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Core Concept Published: June 19, 2018

Making Neurons from Human Stem Cells

Abstract

Neurons are cells contained within the brain and spinal cord that specialize in communicating information within the body. Neurons are important for many things including moving, breathing, thinking, and feeling pain. If these cells are injured due to an accident, for example, the body can no longer perform some of these important functions. As a result, a person can become disabled in some way. To help patients with injuries to their brains or spinal cords, scientists and doctors may be able to replace damaged neurons by transplanting new cells into the injured person. By using new cells to replace the neurons lost from injury, it is possible that patients will recover some of their lost abilities, such as moving. Scientists think that stem cells are the ideal cell type to transplant into injured patients, because stem cells can multiply and change into the different cell types needed to repair the injury. The stem cells that researchers transplant can be made in the lab from skin cells and blood cells. Skin and blood cells can both be obtained using a needle. Currently, stem cells from patients with brain disease, like Alzheimer’s disease, are used to study these diseases in the laboratory so that cell replacement therapies can be developed.

Introduction

In this article, you will learn about what neurons (new-rons) are and how scientists and doctors hope that they may be used to help repair the central nervous system. The central nervous system is made up of the brain and spinal cord (Figure 1). Neurons are the special cells contained within these structures. The brain and the spinal cord are very important for all sorts of things in the body—like moving, breathing, thinking, and feeling pain—and, when the brain or spinal cord is injured, this can cause serious problems for the person. This article will explain how neurons can be used to help repair these injuries, and it will also teach you about stem cells and how some kinds of stem cells can be altered in the laboratory to help them to become neurons, which may then be used to help people with injuries in their central nervous systems. Finally, the article will discuss how neurons made from stem cells are already being used and how doctors and scientists hope they might be used in the future.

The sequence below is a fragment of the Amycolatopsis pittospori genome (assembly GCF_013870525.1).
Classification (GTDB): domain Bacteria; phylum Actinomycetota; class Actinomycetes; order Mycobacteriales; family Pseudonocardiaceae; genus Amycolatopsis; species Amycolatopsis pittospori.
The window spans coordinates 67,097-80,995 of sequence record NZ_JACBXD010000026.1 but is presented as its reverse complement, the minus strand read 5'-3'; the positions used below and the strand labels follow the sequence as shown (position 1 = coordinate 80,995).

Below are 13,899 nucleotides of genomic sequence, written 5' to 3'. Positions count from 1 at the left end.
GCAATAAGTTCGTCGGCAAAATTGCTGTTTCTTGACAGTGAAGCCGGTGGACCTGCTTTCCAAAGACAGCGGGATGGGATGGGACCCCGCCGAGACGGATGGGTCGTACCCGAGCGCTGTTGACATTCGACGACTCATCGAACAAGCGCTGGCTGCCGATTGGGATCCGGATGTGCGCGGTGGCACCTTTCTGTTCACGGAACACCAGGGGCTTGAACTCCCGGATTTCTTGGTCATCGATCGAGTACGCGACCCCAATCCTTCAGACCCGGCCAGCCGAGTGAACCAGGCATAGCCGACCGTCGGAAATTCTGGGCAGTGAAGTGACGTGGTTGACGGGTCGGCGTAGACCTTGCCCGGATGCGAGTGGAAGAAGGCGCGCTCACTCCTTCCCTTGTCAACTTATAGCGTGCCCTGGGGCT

Figure 1
  • Figure 1
  • A. Diagram showing the human brain and spinal cord, which together are called the central nervous system. The central nervous system is made up of neurons and glial cells. B. Neurons are cells that form networks to communicate. Neurons have a cell body (soma), tree-like structures called dendrites, and long axons that end in terminal boutons to send signals to other cells. Glial cells are star-shaped cells that help maintain neurons in a healthy environment. The axons of neurons are wrapped in protective insulation (myelin) to make the communication between cells faster.

What are Neurons?